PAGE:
Theatre Journal Special Issues Call for Papers for 2022

Call for Papers

Special Issue for September 2022: Installation

“More than any other artwork, installation requires the actual presence of the spectator. . . . this artistic practice is essentially a sensorial experience that the entire body is supposed to encounter.” - Itzhak Goldberg, Installations (2019)

 

How do we theorize installation through performance and vice versa? Various genealogies of installation art trace its origins to European modernism (e.g., futurism) or mid-century American experimentation (e.g., Allan Kaprow), but we might trace installation more broadly across 

architecture, biennials, galleries, museums, protests, public art projects, world expositions, and more. From the polka dots of Yayoi Kusama to the machines of Kris Verdonck to the nightclubs of the duo that comprise FAKA (Fela Gucci and Desire Marea), installations complicate ostensible divisions between subject and object. They raise questions not only about what we perceive but also how. 

Installation usually connotes transience; the temporality of installations frequently evokes political questions. Here we might think of the controversial work of Brett Bailey. Beyond particular artworks, the Strike MOMA campaign has led to consideration of New York’s Museum of Modern Art as a large-scale installation that signifies and furthers “colonial-capitalist modernity.” What happens when installations endure?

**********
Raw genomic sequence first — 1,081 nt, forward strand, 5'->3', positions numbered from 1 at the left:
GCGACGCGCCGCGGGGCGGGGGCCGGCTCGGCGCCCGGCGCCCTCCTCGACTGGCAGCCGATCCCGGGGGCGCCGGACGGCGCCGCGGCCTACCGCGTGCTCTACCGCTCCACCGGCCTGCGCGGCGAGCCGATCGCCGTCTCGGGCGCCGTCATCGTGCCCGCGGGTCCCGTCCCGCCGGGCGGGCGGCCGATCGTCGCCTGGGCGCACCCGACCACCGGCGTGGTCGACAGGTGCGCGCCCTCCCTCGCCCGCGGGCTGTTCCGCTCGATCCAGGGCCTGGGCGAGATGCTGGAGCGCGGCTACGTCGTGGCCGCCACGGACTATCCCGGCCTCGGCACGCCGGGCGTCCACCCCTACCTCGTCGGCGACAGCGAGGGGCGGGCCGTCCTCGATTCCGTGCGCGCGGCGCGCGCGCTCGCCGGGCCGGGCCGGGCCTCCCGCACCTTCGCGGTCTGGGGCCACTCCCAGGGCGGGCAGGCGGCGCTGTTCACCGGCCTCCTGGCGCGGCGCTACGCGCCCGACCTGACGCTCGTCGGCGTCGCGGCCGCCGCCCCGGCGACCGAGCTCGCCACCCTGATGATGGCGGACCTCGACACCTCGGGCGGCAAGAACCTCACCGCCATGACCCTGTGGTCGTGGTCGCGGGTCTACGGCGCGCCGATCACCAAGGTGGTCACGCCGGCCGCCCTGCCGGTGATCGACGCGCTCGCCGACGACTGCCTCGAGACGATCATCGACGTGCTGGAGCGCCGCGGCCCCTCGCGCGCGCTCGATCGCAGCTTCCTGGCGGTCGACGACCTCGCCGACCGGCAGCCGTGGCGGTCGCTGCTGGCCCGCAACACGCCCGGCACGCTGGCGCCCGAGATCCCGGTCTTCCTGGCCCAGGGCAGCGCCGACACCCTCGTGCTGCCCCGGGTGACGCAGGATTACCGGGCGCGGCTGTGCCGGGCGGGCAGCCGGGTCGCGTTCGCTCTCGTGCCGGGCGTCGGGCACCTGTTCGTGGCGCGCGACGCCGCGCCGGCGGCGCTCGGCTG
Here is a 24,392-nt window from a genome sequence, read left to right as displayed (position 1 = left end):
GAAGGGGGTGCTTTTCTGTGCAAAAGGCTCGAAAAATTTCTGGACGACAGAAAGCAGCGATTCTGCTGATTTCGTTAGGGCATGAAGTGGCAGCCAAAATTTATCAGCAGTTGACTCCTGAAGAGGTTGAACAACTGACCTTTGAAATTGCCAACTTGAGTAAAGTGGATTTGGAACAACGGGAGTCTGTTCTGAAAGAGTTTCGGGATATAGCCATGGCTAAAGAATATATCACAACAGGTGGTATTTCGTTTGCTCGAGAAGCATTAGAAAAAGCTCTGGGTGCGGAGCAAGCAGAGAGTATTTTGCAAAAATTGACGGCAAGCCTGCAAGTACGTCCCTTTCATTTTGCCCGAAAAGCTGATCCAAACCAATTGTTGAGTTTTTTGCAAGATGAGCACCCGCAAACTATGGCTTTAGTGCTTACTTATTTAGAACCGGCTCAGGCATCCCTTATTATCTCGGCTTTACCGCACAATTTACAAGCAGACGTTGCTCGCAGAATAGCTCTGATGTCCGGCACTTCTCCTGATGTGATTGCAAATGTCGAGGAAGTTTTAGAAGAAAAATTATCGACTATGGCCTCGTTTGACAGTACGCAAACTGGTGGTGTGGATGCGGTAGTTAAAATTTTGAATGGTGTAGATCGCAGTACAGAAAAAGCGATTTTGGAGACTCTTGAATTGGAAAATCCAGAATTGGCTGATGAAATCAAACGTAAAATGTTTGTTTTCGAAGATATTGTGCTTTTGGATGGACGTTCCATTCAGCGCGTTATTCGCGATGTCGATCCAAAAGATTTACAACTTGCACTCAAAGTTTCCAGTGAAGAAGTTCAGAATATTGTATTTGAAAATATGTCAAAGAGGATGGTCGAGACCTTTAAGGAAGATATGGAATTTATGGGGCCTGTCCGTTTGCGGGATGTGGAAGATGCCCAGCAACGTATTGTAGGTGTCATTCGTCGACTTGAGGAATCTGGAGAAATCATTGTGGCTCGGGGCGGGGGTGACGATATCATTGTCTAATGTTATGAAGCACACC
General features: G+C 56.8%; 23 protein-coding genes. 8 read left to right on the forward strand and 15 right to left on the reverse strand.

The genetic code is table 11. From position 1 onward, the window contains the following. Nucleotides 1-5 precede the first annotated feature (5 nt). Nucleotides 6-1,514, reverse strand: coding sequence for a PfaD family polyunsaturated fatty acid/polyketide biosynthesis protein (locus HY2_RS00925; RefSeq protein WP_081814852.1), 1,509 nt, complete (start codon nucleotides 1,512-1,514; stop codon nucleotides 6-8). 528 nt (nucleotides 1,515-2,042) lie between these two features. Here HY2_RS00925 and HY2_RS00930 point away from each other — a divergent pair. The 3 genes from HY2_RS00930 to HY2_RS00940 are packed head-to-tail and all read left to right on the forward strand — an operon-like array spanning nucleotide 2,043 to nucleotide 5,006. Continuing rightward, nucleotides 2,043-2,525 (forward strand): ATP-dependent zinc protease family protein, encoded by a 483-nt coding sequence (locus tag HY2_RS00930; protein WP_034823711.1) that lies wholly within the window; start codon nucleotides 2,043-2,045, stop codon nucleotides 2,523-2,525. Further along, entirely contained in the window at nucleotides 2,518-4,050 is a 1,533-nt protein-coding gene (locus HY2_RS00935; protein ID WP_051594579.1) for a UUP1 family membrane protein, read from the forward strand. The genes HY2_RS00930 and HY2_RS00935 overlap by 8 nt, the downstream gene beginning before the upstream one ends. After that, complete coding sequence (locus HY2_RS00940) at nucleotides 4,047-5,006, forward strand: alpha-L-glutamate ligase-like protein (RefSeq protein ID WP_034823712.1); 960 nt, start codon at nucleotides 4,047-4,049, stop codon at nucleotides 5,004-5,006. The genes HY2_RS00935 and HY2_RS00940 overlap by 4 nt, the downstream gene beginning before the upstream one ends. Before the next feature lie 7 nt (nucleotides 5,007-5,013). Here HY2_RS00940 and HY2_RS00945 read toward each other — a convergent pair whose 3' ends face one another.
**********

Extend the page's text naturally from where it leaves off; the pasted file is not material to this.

Acknowledging that Theatre Journal has explored different aspects of art, display, museums, and visuality in relation to theatre, this issue aims both to broaden and to deepen these discussions. Contributors might consider other facets of the normative or non-normative human (or non-human) sensorium in relation to space. Essays historicizing and/or theorizing installation in different contexts are welcome. 

This special issue will be edited by Theatre Journal editor Sean Metzger. We will consider both full length essays for the print edition (6,000-9,000 words) as well as proposals for short provocations, video and/or photo essays, and other creative, multimedia material for our on-line platform (500-2,000 words). For information about submission, visit: https://www.jhuptheatre.org/theatre-journal/author-guidelines

 

Submissions for the print journal (6,000-9,000 words) and for the online platform (500-2,000 words) should reach us no later than 1 December 2021.

Submit via ScholarOne:

https://mc.manuscriptcentral.com/theatrejournal

Feel free to contact the editors with questions or inquiries:

Sean Metzger, Editor at smetzger@tft.ucla.edu

Carla Neuss, Online Editor at carla.neuss@yale.edu

 

 

Call for Papers

Special Issue for December 2021: Pathologies & Performance

As we mourn our losses, grapple with harsh inequities exposed and exacerbated by the Covid-19 pandemic, and yearn for a post-Covid moment that might never arrive, Theatre Journal calls for essays that explore the intersection of performance and pathology. This special issue seeks to contribute to an anticipated wave of interdisciplinary scholarship that rejects the instrumentalization of the arts reflected in the medical humanities and instead delves into the profound social and political imbrications of medicine, disease, and illness in the context of the visual, literary, and performing arts.